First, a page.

While proponents of divine openness emphasize the biblical evidence that God is affected by what happens in the world (suffers) and that he changes his mind (repents), they fully accept the biblical affirmations of divine changelessness. They apply the “changeless” statements to God’s existence and character, to his love and reliability. They apply the “changing” statements to God’s actions and experience. (536)
The view of God worked out in the early church, the “biblical-classical synthesis,” has become so commonplace that even today most conservative theologians simply assume that it is the correct scriptural concept of God and thus that any other alleged biblical understanding of God (such as the one we are proposing) must be rejected. (675)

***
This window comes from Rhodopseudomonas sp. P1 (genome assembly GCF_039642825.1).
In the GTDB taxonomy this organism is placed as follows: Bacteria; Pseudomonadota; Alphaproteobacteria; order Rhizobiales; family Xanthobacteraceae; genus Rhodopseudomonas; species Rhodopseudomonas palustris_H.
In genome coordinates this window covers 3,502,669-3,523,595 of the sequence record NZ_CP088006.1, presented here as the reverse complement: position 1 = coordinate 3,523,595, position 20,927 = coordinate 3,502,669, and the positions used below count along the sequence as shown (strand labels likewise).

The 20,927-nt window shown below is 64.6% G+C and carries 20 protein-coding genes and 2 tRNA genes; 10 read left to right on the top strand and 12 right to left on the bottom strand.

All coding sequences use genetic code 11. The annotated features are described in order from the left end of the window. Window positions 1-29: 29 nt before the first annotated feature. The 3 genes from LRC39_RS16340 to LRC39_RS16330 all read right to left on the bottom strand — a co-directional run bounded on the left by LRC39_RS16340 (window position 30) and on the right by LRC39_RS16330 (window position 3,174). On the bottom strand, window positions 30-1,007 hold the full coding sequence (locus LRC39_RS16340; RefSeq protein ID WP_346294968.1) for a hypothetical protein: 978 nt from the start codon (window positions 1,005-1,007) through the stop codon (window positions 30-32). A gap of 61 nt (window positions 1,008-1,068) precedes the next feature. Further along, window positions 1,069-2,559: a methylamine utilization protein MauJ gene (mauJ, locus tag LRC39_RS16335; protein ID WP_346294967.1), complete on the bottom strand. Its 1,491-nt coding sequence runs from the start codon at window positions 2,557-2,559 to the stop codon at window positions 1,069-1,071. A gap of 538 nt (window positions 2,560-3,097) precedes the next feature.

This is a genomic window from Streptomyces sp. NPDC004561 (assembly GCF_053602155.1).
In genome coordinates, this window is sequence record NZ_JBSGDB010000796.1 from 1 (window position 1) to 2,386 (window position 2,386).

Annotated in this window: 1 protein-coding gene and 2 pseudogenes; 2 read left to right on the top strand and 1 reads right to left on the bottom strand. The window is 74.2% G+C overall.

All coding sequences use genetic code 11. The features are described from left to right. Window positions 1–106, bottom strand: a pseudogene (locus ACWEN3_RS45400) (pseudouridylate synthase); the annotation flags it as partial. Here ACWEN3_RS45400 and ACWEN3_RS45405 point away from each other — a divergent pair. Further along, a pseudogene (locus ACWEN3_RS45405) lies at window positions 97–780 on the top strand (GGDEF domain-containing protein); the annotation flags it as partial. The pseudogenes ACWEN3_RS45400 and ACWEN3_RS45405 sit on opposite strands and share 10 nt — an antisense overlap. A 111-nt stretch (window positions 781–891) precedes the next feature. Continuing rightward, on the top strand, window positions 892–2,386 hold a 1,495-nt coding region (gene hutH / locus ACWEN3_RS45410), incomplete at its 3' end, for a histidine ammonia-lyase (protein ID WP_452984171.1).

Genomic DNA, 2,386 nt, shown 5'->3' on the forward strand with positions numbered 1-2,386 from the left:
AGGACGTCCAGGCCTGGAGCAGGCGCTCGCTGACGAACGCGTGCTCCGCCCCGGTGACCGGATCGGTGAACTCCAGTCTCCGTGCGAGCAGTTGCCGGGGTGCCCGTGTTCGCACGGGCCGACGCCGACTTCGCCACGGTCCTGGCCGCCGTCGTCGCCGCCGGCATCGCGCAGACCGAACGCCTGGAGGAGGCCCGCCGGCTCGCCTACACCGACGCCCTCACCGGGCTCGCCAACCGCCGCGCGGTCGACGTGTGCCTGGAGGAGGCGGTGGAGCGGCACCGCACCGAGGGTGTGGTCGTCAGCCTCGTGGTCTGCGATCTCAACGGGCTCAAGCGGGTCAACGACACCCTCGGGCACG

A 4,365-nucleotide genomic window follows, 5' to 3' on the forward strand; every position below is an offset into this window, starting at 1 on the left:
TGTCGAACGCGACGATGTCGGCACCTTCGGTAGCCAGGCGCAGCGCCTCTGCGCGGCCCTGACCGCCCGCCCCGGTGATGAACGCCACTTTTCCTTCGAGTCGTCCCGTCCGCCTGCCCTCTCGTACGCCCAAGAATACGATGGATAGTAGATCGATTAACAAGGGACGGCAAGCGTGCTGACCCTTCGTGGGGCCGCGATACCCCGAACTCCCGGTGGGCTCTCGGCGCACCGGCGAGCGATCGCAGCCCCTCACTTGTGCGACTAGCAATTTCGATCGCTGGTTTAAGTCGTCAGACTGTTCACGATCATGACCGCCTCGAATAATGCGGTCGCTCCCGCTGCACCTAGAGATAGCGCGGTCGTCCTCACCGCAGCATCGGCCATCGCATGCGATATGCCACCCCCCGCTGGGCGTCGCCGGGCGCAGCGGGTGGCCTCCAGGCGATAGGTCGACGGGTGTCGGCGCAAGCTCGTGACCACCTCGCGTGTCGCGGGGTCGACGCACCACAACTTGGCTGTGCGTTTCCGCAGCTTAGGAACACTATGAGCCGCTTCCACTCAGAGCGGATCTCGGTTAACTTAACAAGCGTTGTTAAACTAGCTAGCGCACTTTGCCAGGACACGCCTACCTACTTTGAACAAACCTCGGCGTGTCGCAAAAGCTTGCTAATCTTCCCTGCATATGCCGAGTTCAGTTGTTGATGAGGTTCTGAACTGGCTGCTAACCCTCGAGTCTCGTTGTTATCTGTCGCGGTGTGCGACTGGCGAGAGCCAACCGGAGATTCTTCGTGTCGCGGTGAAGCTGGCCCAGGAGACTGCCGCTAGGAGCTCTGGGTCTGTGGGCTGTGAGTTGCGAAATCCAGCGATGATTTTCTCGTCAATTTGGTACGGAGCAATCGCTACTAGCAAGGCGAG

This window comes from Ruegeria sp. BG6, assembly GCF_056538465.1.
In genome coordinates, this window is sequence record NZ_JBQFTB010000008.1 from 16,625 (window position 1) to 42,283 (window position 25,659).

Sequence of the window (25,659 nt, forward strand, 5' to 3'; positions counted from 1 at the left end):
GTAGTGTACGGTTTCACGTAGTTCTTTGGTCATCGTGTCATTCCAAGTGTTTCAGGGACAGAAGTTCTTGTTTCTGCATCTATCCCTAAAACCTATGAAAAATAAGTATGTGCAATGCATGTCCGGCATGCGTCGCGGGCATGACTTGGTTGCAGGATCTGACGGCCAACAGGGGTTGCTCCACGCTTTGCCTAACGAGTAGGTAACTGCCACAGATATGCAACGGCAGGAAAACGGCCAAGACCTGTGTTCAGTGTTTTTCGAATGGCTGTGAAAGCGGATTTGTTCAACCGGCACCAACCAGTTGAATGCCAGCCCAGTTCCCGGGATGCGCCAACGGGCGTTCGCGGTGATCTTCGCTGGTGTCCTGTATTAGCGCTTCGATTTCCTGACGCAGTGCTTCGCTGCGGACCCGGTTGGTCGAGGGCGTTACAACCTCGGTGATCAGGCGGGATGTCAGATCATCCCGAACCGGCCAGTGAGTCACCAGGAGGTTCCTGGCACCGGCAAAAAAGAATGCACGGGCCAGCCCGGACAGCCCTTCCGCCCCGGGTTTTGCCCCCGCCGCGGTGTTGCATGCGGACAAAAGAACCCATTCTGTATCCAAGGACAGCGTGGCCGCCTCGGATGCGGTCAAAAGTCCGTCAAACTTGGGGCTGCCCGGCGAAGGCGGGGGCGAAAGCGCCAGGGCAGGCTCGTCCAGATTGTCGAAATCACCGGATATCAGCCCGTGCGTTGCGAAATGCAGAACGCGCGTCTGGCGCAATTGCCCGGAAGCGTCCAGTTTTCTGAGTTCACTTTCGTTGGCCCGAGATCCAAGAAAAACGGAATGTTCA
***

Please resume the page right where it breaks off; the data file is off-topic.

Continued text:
Arguing from what is “fitting” for God to be (theoprepes), significant aspects of the biblical revelation (such as suffering and temporality) were revised to fit this understanding. Though they had good intentions in applying the ideas of immutability and impassibility, they used them in an absolute sense and so distorted the faithfulness and love of the biblical God. In the end the true understanding of the divine nature was derived from metaphysics and the biblical revelation was made to conform to it. (925)
Calvin followed his feudal culture in interpreting divine kingship as domination and control so that “nothing happens except what is knowingly and willingly decreed by him.” (1053)